By: Kelly Sue DeConnick (story), Emma Rios (art), Àlvaro López (inks), Jordie Bellaire (colors)
The Story: Three may be company, but three Captain Marvels are disaster.
The Review: I admired DeConnick’s decision in last month’s issue to throw caution to the wind and allow Carol the freedom to meddle with the past as needed, without too much hand-wringing over it. What I failed to think of at the time was the consequences of all that interference. Here you have DeConnick not only using her powers to help Helen out of a jam, but dragging her through the time-stream with her. Surely that’s got to have a major impact down the line?
As it turns out, the integrity of time-space must be made of fairly stern stuff because once all the flashy sci-fi effects die down, we find ourselves and Carol returned to the status quo she left behind. I guess it’d be too much to think that DeConnick would actually depower our heroine early on in her own book, but to have Carol sidle back into her life, with absolutely nothing amiss after everything she did to muck with the past? That feels a bit like a cop-out, frankly.
This particular choice of ending also short-changes the fate of Helen and her personal storyline. Once she makes her final appearance, you’re left with a long moment of uncertainty about what exactly happened to her. Are we to assume that she’s been abandoned to the outer reaches of time and space, never to return to her hold life of being a lady flyer? The note left for Carol in the plane doesn’t provide answers, and ultimately, Helen’s life post-time travel stays a mystery.
I’m willing to give DeConnick the benefit of the doubt and chalk whatever confusion I have to my jumping onto this series midway. I will say, however, that unlike a lot of titles, where I’ve had no problem getting up to speed and figuring out what’s what despite late entry, there are quite a few things completely lost on me in this issue.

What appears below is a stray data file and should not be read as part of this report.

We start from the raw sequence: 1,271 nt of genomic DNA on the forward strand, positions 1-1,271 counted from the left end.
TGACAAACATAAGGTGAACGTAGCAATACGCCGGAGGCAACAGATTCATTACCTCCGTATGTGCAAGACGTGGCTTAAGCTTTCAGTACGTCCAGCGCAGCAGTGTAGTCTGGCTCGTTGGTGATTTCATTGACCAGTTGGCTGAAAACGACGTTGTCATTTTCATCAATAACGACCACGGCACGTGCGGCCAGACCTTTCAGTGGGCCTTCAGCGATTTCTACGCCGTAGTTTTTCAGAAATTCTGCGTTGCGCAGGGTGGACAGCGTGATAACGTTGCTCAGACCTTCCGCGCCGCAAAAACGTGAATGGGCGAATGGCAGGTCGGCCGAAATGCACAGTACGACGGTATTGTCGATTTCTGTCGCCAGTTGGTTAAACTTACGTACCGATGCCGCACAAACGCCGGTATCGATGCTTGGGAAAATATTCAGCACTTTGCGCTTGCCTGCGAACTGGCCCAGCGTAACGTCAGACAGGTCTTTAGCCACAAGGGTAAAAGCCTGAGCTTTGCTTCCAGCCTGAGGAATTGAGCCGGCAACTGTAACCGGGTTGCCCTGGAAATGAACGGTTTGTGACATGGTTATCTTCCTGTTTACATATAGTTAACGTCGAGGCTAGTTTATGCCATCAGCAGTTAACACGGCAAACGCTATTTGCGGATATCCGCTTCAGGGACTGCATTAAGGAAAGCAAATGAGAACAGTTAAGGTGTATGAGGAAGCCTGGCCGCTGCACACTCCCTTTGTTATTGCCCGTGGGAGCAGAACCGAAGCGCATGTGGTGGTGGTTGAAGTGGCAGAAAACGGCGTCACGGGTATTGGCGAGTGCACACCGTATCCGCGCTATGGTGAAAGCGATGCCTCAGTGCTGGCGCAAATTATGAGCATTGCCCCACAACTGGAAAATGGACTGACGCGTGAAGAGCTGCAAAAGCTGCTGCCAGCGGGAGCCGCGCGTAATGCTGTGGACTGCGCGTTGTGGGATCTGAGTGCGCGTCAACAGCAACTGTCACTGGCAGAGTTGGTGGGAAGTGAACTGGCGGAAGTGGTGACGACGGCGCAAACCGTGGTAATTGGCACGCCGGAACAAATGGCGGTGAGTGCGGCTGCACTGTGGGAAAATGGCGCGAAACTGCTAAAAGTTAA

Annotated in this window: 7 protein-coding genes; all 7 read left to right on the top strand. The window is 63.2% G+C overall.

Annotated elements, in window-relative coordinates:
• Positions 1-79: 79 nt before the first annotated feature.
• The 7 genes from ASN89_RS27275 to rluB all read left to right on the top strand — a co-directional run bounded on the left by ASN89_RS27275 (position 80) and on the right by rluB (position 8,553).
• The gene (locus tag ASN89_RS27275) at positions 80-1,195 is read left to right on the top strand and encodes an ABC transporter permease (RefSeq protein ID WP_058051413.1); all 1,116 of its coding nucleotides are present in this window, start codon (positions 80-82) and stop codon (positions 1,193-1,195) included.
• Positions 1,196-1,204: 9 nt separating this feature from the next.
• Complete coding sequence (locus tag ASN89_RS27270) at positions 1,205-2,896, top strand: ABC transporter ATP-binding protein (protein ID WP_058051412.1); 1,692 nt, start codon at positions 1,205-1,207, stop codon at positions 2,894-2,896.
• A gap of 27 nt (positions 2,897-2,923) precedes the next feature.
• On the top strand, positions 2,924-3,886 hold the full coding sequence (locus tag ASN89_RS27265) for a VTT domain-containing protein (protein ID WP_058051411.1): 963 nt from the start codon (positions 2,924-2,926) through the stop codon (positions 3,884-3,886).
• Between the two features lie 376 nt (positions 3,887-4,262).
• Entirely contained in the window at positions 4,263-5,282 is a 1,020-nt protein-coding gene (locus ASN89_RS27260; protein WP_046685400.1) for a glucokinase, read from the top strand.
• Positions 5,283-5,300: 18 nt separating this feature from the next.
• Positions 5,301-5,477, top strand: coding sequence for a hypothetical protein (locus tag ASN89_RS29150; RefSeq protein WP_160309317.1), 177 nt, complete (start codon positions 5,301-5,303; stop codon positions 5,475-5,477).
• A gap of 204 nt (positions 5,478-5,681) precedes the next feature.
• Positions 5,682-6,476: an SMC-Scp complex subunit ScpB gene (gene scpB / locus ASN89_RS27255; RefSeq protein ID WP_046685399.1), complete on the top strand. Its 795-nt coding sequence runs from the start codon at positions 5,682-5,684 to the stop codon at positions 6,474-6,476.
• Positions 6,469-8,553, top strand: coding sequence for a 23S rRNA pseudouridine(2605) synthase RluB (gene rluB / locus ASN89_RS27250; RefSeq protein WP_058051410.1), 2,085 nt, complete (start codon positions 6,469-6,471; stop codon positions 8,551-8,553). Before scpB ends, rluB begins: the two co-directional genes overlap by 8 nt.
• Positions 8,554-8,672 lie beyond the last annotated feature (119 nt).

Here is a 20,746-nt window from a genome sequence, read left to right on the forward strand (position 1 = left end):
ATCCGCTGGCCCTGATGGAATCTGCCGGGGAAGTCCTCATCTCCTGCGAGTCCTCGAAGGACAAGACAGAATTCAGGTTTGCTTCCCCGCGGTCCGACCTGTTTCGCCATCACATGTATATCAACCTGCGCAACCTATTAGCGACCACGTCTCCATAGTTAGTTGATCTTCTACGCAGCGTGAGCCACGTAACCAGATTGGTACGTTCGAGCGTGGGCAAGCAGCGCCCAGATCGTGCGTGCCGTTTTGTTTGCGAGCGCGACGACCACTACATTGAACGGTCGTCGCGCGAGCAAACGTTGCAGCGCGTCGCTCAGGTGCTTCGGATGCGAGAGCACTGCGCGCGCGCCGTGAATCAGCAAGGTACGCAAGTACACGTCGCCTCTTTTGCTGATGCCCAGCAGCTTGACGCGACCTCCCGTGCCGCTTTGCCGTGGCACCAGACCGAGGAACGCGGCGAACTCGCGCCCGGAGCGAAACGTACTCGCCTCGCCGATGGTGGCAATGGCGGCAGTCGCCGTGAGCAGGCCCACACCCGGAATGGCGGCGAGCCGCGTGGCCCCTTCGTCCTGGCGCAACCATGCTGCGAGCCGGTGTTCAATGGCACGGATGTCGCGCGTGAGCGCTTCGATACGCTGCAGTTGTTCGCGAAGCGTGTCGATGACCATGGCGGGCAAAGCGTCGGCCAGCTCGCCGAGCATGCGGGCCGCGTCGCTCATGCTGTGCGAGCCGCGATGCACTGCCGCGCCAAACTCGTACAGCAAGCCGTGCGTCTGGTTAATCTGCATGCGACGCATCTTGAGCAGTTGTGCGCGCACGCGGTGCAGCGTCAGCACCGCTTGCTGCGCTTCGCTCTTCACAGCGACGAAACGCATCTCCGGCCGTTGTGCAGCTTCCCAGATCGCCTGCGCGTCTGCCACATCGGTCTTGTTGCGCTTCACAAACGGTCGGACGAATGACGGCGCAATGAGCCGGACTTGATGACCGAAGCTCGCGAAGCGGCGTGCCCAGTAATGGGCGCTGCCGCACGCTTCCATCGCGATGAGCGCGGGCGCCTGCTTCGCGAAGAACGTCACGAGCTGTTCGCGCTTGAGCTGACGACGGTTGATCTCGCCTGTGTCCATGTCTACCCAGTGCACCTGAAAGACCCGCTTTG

Obviously, Carol has some undoubtedly and deeply touching connection to the frail but sassy (“Oh, hell. [The doctors] don’t know their asses from their elbows.”) Tracy Burke, but I have no idea what it is. That same sassiness actually made me mistake Tracy for Helen for a short while, but even after figuring that mix-up out, I still have no idea what her relevance to the plot is. In the end, I just had to accept Tracy’s appearance for the sentimental side-event it is.
I was also surprised to discover at this late stage of the arc that Carol has had an intense internal conflict all this time. Did anyone else know that Carol suffered from too much power? Me neither. But Helen calls attention to Carol’s constant repression, hinting there’s a part of our hero that wants nothing more to just be who she is, “[o]n your own merits, no powers, no pressure, no time travel…you get to live your life same as anybody else. Just you.”
Above all else, I found least convincing the message DeConnick thinks we should get out of all this. Helen’s validation of Carol means to validate her in our eyes also, but you remain a bit doubtful that all this time-traveling business has proven anything about Captain Marvel other than she’s a competent, well-intentioned hero. For her to remark cockily, “I’m the best,” seems a bit of a stretch that makes you less inclined to feel the same.
Rios again delivers strong, suitable art. It has a wonderful old-school quality that fits the Silver Age setting of Carol’s origins to a tee. At the same time, the loose and graceful way lines bend and swerve under Rios’ hand gives the art a fresh, contemporary feel instead of just being pure homage, in addition to just looking more dynamic across the board. Rios makes good use of hatching to indicate force and impact, giving Carol’s punches more…punch. Bellaire layers all the time-travel scenes with a golden tint that recalls the brighter era in which they take place, while Mount Sinai receives a sterile blue wash that emphasizes the bleak hospital atmosphere.
Conclusion: There are a lot of assumptions going on here and the satisfaction Captain Marvel feels at the end is mostly unearned, but otherwise a well-written and well-rendered issue.
– Minhquan Nguyen
Some Musings: – Okay, this is going to be cheap and gross, but the panel of Captain Marvel, nose bleeding, exclaiming with pained expression, “It throbs with heat…light…as if to explode!”—well, I think that speaks for itself, doesn’t it?